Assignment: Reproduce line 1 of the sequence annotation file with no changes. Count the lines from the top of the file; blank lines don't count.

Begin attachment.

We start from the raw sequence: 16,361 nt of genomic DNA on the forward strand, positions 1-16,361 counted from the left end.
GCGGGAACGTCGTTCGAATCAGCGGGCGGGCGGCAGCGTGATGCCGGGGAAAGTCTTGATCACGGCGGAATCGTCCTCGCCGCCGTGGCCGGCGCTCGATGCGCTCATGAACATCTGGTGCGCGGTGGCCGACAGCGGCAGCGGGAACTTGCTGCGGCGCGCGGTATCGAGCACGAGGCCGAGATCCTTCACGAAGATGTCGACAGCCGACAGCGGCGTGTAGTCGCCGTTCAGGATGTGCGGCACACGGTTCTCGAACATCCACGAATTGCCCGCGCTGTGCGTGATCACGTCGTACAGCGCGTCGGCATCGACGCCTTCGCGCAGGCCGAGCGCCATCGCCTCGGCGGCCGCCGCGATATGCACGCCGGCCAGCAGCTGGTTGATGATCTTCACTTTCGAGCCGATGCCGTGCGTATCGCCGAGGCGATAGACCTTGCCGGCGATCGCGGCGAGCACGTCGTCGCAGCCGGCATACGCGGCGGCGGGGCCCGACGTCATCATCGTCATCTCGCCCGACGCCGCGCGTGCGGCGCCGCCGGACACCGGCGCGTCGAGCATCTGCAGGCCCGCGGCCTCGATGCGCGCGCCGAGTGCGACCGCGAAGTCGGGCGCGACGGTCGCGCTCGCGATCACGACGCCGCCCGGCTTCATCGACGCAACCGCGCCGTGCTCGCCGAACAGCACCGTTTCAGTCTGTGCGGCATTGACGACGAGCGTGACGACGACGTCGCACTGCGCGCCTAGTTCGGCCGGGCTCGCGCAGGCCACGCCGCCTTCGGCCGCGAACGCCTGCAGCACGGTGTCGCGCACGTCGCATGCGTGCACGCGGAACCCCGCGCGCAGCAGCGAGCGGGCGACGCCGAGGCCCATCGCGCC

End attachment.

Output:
We start from the raw sequence: 16,361 nt of genomic DNA on the forward strand, positions 1-16,361 counted from the left end.